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Erik Jeppesen

Chromophoric dissolved organic matter in inland waters: Present knowledge and future challenges

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  • Yunlin Zhang, CAS - Nanjing Institute of Geography and Limnology, University of Chinese Academy of Sciences
  • ,
  • Lei Zhou, CAS - Nanjing Institute of Geography and Limnology, University of Chinese Academy of Sciences
  • ,
  • Yongqiang Zhou, CAS - Nanjing Institute of Geography and Limnology, University of Chinese Academy of Sciences
  • ,
  • Liuqing Zhang, CAS - Nanjing Institute of Geography and Limnology
  • ,
  • Xiaolong Yao, CAS - Nanjing Institute of Geography and Limnology, University of Chinese Academy of Sciences
  • ,
  • Kun Shi, CAS - Nanjing Institute of Geography and Limnology, University of Chinese Academy of Sciences
  • ,
  • Erik Jeppesen
  • Qian Yu, University of Massachusetts
  • ,
  • Weining Zhu, Ocean College, Zhejiang University

Chromophoric dissolved organic matter (CDOM) plays an important role in the biogeochemical cycle and energy flow of aquatic ecosystems. Thus, systematic and comprehensive understanding of CDOM dynamics is critically important for aquatic ecosystem management. CDOM spans multiple study fields, including analytical chemistry, biogeochemistry, water color remote sensing, and global environmental change. Here, we thoroughly summarize the progresses of recent studies focusing on the characterization, distribution, sources, composition, and fate of CDOM in inland waters. Characterization methods, remote sensing estimation, and biogeochemistry cycle processes were the hotspots of CDOM studies. Specifically, optical, isotope, and mass spectrometric techniques have been widely used to characterize CDOM abundance, composition, and sources. Remote sensing is an effective tool to map CDOM distribution with high temporal and spatial resolutions. CDOM dynamics are mainly determined by watershed-related processes, including rainfall discharge, groundwater, wastewater discharges/effluents, and biogeochemical cycling occurring in soil and water bodies. We highlight the underlying mechanisms of the photochemical degradation and microbial decomposition of CDOM, and emphasize that photochemical and microbial processes of CDOM in inland waters accelerate nutrient cycling and regeneration in the water column and also exacerbate global warming by releasing greenhouse gases. Future study directions to improve the understanding of CDOM dynamics in inland waters are proposed. This review provides an interdisciplinary view and new insights on CDOM dynamics in inland waters.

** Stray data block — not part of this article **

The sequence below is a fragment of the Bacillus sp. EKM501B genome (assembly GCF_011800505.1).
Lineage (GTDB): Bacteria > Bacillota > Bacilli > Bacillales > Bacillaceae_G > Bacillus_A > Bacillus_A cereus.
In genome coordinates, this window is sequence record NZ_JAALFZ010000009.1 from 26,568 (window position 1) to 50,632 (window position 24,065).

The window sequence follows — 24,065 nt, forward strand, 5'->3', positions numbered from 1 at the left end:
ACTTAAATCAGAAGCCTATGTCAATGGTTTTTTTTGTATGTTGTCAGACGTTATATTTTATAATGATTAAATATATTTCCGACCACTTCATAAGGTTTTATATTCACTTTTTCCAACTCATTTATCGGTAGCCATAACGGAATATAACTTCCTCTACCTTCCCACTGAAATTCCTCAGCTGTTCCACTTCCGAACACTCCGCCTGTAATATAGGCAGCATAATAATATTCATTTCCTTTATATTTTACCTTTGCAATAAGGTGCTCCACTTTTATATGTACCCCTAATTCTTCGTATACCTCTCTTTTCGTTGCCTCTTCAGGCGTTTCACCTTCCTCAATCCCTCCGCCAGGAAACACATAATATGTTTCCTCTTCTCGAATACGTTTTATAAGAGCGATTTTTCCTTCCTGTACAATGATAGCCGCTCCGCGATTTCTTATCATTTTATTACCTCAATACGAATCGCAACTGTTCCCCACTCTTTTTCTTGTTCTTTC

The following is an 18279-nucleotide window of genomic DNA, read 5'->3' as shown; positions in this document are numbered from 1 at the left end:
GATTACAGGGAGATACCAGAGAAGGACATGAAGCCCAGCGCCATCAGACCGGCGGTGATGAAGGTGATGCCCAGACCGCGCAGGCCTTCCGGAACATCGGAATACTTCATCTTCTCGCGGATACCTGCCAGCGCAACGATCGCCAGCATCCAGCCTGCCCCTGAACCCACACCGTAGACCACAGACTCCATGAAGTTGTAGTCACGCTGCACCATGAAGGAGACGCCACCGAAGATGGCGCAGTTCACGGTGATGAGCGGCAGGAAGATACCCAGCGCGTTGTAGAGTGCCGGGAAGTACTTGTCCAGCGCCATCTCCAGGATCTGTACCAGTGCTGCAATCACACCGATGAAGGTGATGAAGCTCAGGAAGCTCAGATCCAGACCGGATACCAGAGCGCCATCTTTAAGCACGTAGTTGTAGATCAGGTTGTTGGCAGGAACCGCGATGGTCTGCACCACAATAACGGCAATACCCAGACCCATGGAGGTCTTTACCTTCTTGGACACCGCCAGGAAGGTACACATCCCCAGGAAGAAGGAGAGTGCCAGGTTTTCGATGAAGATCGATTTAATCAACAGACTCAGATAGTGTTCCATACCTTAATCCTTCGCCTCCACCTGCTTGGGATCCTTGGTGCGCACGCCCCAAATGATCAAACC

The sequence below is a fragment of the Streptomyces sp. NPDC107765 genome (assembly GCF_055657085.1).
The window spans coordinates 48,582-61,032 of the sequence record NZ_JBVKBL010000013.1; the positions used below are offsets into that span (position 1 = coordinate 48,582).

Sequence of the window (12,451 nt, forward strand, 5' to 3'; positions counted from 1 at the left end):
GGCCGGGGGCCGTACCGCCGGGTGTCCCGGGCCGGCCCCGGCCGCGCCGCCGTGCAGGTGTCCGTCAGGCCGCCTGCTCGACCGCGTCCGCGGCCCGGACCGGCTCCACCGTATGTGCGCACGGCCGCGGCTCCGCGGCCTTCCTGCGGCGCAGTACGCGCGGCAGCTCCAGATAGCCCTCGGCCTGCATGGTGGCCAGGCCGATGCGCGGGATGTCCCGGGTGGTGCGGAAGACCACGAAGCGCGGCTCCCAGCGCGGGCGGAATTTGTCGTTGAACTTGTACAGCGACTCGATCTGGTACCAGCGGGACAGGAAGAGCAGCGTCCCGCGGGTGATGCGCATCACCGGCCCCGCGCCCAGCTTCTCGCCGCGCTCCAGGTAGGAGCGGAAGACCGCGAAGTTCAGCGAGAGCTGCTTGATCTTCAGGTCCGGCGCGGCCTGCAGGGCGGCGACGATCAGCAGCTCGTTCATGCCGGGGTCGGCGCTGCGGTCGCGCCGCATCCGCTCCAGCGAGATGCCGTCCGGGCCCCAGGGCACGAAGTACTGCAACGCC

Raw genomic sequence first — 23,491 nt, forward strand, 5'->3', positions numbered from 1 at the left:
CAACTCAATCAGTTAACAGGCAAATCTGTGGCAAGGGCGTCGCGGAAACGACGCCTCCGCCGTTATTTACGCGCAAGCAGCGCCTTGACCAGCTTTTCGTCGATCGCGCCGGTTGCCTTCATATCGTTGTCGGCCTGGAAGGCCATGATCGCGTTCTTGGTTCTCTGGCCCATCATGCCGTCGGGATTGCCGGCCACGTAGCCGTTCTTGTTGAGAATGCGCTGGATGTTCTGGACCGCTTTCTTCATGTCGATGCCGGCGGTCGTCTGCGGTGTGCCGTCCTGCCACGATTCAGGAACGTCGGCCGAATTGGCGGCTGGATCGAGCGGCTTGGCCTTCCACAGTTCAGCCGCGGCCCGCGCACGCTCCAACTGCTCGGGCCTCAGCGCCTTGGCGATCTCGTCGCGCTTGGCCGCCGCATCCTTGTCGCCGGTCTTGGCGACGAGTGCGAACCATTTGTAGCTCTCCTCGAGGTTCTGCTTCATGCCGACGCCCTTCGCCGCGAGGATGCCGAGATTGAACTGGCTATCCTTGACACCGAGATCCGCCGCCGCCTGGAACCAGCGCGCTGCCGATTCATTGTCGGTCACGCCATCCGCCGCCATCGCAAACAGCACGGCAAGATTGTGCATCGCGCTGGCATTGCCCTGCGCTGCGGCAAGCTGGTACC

Original languageEnglish
Article number143550
JournalScience of the total Environment
Volume759
ISSN0048-9697
DOIs
Publication statusPublished - Mar 2021

    Research areas

  • Absorption coefficient, Chromophoric dissolved organic matter, Inland waters, Microbial decomposition, Remote sensing

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